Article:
Florida Gov. Ron DeSantis (R) followed that in June by signing a measure (HB 1193 2020) that eases or removes licensing rules on more than 30 professions, including interior designers and boxing referees. It also allows universal licensing reciprocity for cosmetologists and barbers licensed in other states.

And on the heels of a 2019 measure that requires all new licensing requirements to be reviewed by the state Legislature, Ohio Gov. Mike DeWine (R) in December signed HB 442 (2020), which eases licensing requirements in education, environmental protection, natural resource conservation and various types of medical practice.

Suzanne Hultin, Program Director for the NCSL Employment, Labor & Retirement Program, expects several more states to consider various forms of licensing reform legislation in 2021.

“Even though our study is over, we’re always watching to see which states might be re-evaluating their current regulations,” she says. “We know lawmakers always have interest in helping military families, and we definitely expect more states to look at enacting very broad portability and reciprocity legislation in 2021.

Utah is another state taking a hard look at its current regulations. Gov. Spencer Cox’s (R) first executive order (EO 2021-01) on January 7th directed Beehive State government agencies to “review all occupational licenses to ensure they are truly necessary and are not outdated or incomplete.”

Reform measures have also been introduced in Arkansas and West Virginia, and Hultin believes significant reform measures may be forthcoming in North Dakota, Nevada and Vermont as well. And back in Arizona, Gov. Ducey has asked lawmakers to make the provisions of his 2020 telehealth order permanent.

Reformers have even got encouragement from the new president. On the campaign trail, then candidate Joe Biden made clear he also supports significant occupational license reform.

The Way Forward

NCSL’s Hultin says the study her group undertook showed that the success or failure of those efforts will likely be determined by how well reform advocates communicate with stakeholders, and how willing they are during such highly partisan times to allow a neutral third party to help facilitate things.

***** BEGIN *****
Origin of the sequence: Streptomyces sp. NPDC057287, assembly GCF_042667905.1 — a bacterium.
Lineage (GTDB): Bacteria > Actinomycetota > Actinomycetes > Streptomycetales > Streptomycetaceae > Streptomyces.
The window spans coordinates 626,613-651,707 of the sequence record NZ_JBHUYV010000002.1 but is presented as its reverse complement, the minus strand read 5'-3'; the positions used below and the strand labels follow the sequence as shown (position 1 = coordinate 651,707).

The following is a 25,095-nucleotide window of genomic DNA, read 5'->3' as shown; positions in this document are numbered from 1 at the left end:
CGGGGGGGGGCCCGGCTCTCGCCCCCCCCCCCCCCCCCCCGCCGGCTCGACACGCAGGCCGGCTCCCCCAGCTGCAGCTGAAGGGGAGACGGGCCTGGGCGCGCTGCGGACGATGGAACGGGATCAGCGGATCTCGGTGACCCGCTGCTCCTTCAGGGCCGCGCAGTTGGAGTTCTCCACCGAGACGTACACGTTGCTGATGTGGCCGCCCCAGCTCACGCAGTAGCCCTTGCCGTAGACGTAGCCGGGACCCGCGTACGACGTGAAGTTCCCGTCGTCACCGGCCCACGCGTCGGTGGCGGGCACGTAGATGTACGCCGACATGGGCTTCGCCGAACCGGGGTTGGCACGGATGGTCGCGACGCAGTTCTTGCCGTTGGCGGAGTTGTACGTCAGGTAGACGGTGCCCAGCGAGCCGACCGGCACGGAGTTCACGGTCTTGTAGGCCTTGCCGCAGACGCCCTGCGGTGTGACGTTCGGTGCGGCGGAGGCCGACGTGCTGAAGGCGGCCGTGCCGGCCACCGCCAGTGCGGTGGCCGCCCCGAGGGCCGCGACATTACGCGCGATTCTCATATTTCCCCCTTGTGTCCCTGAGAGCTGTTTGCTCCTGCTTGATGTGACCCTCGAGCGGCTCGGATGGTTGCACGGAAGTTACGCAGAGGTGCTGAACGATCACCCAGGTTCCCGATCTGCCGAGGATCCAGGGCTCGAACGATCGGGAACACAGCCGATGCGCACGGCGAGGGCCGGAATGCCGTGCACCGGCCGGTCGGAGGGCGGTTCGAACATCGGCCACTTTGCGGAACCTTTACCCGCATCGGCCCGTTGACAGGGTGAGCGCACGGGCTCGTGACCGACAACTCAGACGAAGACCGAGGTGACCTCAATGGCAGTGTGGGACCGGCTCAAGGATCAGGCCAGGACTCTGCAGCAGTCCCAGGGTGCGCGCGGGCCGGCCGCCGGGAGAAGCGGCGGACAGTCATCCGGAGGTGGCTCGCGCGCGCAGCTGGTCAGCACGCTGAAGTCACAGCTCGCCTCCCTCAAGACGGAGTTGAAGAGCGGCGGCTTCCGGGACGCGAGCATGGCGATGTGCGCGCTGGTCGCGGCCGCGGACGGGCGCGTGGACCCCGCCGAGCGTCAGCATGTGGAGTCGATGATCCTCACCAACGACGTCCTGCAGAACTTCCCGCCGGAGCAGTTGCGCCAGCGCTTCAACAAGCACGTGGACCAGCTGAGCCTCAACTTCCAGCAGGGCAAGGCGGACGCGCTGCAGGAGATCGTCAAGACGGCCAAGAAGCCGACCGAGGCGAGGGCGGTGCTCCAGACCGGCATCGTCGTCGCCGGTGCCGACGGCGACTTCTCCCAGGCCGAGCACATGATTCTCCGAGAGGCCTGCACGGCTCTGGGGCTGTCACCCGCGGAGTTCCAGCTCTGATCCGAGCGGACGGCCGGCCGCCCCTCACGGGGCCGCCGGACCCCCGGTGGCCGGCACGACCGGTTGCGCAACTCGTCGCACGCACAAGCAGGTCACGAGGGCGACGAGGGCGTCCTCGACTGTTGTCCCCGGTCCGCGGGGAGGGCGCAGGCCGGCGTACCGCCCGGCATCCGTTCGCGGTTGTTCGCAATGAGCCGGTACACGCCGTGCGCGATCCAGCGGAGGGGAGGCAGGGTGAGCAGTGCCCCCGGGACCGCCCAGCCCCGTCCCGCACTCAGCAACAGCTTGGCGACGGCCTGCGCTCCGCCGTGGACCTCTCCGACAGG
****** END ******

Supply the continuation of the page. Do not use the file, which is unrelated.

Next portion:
“The contention is always between those who want to help workers by quickly easing these requirements and those who want to make sure consumers are still being protected,” she says. “What our partnering organizations were able to do in our consortium states was to get all the stakeholders to the table and hash out those conversations.”

Back in Seattle, Stewart hopes that can happen, particularly with licensing reciprocity. He points to statistics that show the average age of he and his fellow appraisers is now 55, a figure industry analysts believe might even be low.

“We’re shooting ourselves in the foot,” he says. “If we keep making it this hard to get into the business, we’re going to look up soon and see 80 percent of the current people gone and nobody to replace them.”


Multi-State Group Leading Way on Occupational Licensing Policy

In 2017 the Council of State Governments (CSG), the National Conference of State Legislatures (NCSL) and the National Governors Association (NGA) Center for Best Practices created the Occupational Licensing Policy Learning Consortium to help states identify problems with occupational licensing and develop solutions for them. The consortium initially consisted of 11 states but was expanded to 16 states in 2018.